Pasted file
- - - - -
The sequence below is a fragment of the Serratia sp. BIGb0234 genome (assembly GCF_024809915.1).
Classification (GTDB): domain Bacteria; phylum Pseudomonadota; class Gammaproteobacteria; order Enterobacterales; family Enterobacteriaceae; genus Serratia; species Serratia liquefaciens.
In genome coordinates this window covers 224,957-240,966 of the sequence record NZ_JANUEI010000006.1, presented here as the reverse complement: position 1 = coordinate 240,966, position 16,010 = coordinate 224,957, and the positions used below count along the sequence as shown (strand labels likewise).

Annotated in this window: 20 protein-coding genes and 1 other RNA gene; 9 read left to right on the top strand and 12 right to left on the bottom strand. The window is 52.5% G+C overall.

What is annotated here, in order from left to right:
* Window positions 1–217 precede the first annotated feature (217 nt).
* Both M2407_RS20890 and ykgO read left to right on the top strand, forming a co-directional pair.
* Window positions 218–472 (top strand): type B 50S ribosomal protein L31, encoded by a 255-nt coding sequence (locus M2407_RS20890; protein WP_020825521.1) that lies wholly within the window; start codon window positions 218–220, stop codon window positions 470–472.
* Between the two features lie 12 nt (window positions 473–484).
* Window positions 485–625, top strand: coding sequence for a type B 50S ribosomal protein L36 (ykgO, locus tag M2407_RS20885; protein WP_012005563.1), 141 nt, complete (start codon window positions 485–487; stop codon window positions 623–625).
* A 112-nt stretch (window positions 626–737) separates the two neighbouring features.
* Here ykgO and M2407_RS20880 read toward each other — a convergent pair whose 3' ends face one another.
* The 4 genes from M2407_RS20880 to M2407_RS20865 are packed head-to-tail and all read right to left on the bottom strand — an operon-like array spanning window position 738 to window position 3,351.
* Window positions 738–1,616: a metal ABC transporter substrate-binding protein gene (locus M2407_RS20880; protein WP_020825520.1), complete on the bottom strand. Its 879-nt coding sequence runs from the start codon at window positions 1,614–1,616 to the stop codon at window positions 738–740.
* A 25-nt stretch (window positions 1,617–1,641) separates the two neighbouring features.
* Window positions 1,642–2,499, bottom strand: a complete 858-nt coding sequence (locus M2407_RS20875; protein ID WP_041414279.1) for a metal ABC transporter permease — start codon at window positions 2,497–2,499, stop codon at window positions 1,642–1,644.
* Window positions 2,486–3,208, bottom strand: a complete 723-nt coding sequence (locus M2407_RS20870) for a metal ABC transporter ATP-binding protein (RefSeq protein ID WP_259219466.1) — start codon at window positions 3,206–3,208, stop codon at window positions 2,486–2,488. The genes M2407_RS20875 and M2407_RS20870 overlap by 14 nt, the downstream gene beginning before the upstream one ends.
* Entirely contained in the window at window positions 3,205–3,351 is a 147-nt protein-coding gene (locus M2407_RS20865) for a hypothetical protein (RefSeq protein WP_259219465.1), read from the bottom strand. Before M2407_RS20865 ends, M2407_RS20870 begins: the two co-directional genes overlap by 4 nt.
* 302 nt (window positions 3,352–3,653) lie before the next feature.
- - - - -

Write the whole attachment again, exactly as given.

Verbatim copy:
The sequence below is a fragment of the Serratia sp. BIGb0234 genome (assembly GCF_024809915.1).
Classification (GTDB): domain Bacteria; phylum Pseudomonadota; class Gammaproteobacteria; order Enterobacterales; family Enterobacteriaceae; genus Serratia; species Serratia liquefaciens.
In genome coordinates this window covers 224,957-240,966 of the sequence record NZ_JANUEI010000006.1, presented here as the reverse complement: position 1 = coordinate 240,966, position 16,010 = coordinate 224,957, and the positions used below count along the sequence as shown (strand labels likewise).

Annotated in this window: 20 protein-coding genes and 1 other RNA gene; 9 read left to right on the top strand and 12 right to left on the bottom strand. The window is 52.5% G+C overall.

What is annotated here, in order from left to right:
* Window positions 1–217 precede the first annotated feature (217 nt).
* Both M2407_RS20890 and ykgO read left to right on the top strand, forming a co-directional pair.
* Window positions 218–472 (top strand): type B 50S ribosomal protein L31, encoded by a 255-nt coding sequence (locus M2407_RS20890; protein WP_020825521.1) that lies wholly within the window; start codon window positions 218–220, stop codon window positions 470–472.
* Between the two features lie 12 nt (window positions 473–484).
* Window positions 485–625, top strand: coding sequence for a type B 50S ribosomal protein L36 (ykgO, locus tag M2407_RS20885; protein WP_012005563.1), 141 nt, complete (start codon window positions 485–487; stop codon window positions 623–625).
* A 112-nt stretch (window positions 626–737) separates the two neighbouring features.
* Here ykgO and M2407_RS20880 read toward each other — a convergent pair whose 3' ends face one another.
* The 4 genes from M2407_RS20880 to M2407_RS20865 are packed head-to-tail and all read right to left on the bottom strand — an operon-like array spanning window position 738 to window position 3,351.
* Window positions 738–1,616: a metal ABC transporter substrate-binding protein gene (locus M2407_RS20880; protein WP_020825520.1), complete on the bottom strand. Its 879-nt coding sequence runs from the start codon at window positions 1,614–1,616 to the stop codon at window positions 738–740.
* A 25-nt stretch (window positions 1,617–1,641) separates the two neighbouring features.
* Window positions 1,642–2,499, bottom strand: a complete 858-nt coding sequence (locus M2407_RS20875; protein ID WP_041414279.1) for a metal ABC transporter permease — start codon at window positions 2,497–2,499, stop codon at window positions 1,642–1,644.
* Window positions 2,486–3,208, bottom strand: a complete 723-nt coding sequence (locus M2407_RS20870) for a metal ABC transporter ATP-binding protein (RefSeq protein ID WP_259219466.1) — start codon at window positions 3,206–3,208, stop codon at window positions 2,486–2,488. The genes M2407_RS20875 and M2407_RS20870 overlap by 14 nt, the downstream gene beginning before the upstream one ends.
* Entirely contained in the window at window positions 3,205–3,351 is a 147-nt protein-coding gene (locus M2407_RS20865) for a hypothetical protein (RefSeq protein WP_259219465.1), read from the bottom strand. Before M2407_RS20865 ends, M2407_RS20870 begins: the two co-directional genes overlap by 4 nt.
* 302 nt (window positions 3,352–3,653) lie before the next feature.